To manage the unprecedented amount of taxpayer data collected and exchanged, tax administrations are increasingly relying on data analytics, including the use of existing analytics techniques and combining and integrating techniques like rule-based monitoring, modelling and outlier detection, and accessing information closer to the source. Yet, many companies are still using tedious manual processes for tax-related monitoring, and playing a game of catch-up with their technology.
It is essential for businesses to work on increasing their data analytics capabilities, including how they collect, store and analyse tax and financial data, in order to better defend their compliance processes and tax positions and make reporting easier.
To achieve this, the control and accountability of data needs to be centralised. Further, data quality will also need to be enhanced, along with aligning the collection, consolidation and analysis of different data sets across all areas of the enterprise.
This will also involve adequate investments in the finance/tax function and facilitating the cooperation between the finance/tax department and IT, so that the IT team works more closely with finance and tax professionals.
An ideal outcome of these efforts could be dashboards that include indicators for transfer pricing and direct and indirect tax, and monitoring the management of tax controversies across various legal entities.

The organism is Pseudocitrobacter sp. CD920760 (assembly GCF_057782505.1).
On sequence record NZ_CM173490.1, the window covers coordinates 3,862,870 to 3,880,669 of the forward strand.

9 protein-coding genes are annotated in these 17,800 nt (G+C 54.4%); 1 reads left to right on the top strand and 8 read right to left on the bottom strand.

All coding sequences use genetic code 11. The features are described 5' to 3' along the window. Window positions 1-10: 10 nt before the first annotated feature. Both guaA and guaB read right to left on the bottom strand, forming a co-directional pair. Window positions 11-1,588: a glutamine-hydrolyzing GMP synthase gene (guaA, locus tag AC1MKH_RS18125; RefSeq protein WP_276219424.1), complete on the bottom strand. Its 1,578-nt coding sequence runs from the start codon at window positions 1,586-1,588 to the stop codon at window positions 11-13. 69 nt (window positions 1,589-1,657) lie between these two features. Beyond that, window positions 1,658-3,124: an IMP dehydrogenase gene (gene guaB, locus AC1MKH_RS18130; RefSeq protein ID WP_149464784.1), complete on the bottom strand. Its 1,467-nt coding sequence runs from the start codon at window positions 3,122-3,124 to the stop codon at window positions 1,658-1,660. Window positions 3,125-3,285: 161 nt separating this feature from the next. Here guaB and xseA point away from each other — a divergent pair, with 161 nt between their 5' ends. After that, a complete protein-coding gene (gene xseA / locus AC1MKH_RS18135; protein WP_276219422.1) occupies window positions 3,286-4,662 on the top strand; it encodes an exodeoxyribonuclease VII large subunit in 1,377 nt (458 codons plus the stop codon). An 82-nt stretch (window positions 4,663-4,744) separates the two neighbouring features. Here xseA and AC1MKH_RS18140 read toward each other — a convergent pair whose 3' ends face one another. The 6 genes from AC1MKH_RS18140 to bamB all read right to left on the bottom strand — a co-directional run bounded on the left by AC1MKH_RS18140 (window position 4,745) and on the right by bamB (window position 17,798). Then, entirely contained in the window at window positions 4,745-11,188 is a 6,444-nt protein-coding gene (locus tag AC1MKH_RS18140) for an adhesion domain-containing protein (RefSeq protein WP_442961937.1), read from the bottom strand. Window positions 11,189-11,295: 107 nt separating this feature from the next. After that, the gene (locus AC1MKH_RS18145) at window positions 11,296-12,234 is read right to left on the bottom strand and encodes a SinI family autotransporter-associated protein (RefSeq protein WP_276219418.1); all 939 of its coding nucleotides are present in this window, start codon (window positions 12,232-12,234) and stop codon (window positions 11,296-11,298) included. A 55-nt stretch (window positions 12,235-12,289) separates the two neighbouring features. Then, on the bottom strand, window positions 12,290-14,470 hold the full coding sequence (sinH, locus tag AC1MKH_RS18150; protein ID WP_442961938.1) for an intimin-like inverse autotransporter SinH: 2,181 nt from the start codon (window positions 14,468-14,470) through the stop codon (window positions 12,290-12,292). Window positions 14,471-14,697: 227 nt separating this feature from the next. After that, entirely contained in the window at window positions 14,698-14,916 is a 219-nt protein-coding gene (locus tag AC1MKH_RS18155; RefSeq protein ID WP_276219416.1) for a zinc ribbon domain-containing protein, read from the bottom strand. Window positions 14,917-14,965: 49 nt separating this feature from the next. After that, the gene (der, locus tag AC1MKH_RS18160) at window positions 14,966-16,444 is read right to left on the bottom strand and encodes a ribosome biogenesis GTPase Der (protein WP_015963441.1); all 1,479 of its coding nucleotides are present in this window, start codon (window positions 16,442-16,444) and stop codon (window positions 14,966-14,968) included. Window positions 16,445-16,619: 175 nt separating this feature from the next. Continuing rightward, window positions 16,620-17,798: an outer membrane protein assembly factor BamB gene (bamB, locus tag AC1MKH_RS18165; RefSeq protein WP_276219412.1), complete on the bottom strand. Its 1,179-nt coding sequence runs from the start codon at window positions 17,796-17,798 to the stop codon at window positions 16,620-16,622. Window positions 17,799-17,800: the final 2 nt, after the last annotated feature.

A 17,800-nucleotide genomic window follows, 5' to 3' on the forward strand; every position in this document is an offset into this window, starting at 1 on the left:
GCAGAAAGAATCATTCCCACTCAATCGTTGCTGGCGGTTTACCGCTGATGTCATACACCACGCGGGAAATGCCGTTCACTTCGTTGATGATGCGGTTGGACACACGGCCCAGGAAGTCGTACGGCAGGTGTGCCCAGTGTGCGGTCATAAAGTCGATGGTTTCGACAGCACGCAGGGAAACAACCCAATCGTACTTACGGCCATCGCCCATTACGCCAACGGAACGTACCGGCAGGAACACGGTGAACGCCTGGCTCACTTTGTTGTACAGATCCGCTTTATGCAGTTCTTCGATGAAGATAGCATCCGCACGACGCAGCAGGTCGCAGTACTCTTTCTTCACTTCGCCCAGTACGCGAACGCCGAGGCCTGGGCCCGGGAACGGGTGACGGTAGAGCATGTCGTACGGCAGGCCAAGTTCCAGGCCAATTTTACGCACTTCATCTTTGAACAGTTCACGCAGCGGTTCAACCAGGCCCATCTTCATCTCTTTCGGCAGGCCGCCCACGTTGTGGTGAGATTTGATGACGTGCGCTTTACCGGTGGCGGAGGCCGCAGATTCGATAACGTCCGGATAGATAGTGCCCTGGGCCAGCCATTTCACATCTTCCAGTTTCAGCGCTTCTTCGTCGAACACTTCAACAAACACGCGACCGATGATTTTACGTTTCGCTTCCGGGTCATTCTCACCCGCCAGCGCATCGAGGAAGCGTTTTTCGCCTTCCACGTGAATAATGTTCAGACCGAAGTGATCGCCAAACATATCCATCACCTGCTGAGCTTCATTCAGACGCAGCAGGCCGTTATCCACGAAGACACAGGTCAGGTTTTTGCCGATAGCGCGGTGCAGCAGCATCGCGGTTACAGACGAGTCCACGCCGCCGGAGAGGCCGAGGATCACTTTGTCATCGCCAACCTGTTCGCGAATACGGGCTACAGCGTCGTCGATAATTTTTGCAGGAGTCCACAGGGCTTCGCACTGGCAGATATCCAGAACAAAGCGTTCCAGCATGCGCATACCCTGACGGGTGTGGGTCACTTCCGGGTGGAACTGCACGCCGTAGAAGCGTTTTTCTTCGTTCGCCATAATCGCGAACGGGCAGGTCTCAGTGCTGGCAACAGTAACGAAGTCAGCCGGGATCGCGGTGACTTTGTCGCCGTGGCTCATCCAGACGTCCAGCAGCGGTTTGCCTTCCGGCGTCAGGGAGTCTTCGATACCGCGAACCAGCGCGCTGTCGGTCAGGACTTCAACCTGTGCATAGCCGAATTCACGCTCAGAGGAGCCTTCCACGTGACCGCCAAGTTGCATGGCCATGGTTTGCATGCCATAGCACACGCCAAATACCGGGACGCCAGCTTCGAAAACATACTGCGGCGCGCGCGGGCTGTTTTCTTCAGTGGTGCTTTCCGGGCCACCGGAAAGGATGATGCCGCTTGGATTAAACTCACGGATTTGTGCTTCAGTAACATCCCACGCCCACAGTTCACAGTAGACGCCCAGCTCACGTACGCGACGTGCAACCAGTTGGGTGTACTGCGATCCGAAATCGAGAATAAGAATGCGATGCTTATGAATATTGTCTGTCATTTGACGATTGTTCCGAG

Such an investment in the tax and information technology functions to meet digital tax requirements across the jurisdictions that they operate in, are fast becoming a need, rather than a choice. If a family enterprise is to move from a reactive stance on tax to one that is proactively managed and intelligently predictive, they need to consider making such investments and take actions now.
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Desmond Teo is a partner based in Singapore and leads the Private Client Services tax team across Southeast Asia. He is also the Asia-Pacific Family Enterprise Leader. He has significant experience as a strategy and tax consultant.
He has been a trusted advisor serving major international and regional financial institutions and family offices in the areas of restructuring, tax due diligence, M&A structuring, and feasibility and implementation of fund structures. He provides clients with end-to-end solutions for their structures and their operations, ranging from assisting with the acquisition or set-up of businesses, debt/capital restructuring, tax incentives application, tax compliance, to exit planning.
Desmond holds a bachelor's degree in accountancy from the Nanyang Technological University.